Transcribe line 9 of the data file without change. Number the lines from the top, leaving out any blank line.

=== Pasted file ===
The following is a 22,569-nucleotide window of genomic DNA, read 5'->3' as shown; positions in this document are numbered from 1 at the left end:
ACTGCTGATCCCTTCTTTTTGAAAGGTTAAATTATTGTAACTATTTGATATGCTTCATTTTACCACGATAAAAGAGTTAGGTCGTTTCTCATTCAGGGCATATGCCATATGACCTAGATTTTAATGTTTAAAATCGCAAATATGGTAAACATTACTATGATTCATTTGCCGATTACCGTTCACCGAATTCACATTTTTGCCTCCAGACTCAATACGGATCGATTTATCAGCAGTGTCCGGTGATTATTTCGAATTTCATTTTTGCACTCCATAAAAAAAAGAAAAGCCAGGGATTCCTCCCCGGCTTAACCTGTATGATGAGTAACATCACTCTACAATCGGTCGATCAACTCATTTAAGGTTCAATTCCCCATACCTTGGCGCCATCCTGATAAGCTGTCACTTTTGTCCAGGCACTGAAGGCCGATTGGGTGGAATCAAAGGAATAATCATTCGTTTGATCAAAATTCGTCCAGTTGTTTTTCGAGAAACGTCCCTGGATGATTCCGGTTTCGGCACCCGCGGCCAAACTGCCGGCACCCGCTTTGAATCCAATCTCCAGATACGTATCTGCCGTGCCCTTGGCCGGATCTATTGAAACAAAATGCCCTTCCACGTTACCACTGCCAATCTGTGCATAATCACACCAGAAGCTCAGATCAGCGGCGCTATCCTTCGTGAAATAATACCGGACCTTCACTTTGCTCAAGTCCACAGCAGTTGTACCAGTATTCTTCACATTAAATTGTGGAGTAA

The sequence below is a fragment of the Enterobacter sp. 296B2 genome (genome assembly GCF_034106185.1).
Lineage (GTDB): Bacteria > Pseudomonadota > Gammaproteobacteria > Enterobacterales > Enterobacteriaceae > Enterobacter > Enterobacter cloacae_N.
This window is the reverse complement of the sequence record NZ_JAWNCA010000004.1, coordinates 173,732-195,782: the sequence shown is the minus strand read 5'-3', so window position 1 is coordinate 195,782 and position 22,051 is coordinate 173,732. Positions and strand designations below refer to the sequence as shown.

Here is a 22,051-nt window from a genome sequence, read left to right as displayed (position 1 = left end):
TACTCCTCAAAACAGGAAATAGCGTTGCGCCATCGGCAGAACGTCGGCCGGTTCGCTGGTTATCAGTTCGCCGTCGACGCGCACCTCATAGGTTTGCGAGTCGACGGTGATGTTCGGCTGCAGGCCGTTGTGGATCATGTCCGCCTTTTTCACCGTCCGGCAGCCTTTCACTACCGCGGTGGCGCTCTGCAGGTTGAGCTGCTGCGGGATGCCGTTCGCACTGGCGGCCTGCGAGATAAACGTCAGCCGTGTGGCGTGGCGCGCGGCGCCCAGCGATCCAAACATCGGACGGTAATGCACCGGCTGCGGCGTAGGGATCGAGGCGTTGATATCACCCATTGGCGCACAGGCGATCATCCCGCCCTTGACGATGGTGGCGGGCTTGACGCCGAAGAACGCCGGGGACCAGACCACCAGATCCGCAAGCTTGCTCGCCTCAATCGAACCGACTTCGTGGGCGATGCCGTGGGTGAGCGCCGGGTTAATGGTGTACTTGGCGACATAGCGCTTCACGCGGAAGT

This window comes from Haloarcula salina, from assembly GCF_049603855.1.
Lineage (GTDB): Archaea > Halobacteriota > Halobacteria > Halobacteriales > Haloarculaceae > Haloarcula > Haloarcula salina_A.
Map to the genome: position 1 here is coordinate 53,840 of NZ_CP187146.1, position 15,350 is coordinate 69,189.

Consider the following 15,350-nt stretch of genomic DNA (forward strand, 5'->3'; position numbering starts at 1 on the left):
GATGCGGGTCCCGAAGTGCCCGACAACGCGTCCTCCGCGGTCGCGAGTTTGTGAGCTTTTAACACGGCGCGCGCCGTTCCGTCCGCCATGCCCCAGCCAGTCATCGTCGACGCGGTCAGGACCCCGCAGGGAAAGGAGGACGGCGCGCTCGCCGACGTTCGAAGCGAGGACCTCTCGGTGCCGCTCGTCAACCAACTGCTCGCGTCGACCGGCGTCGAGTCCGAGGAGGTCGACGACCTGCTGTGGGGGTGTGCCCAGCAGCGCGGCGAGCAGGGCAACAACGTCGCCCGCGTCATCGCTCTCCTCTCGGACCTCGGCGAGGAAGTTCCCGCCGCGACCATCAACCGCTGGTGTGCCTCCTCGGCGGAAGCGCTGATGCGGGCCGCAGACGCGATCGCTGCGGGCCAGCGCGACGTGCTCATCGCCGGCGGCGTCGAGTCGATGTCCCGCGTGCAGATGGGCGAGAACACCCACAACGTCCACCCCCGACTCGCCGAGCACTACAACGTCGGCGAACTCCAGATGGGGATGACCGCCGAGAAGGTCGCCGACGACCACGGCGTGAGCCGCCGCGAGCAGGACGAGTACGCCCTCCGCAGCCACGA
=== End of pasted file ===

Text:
Lineage (GTDB): Archaea > Halobacteriota > Halobacteria > Halobacteriales > Haloarculaceae > Haloarcula > Haloarcula salina_A.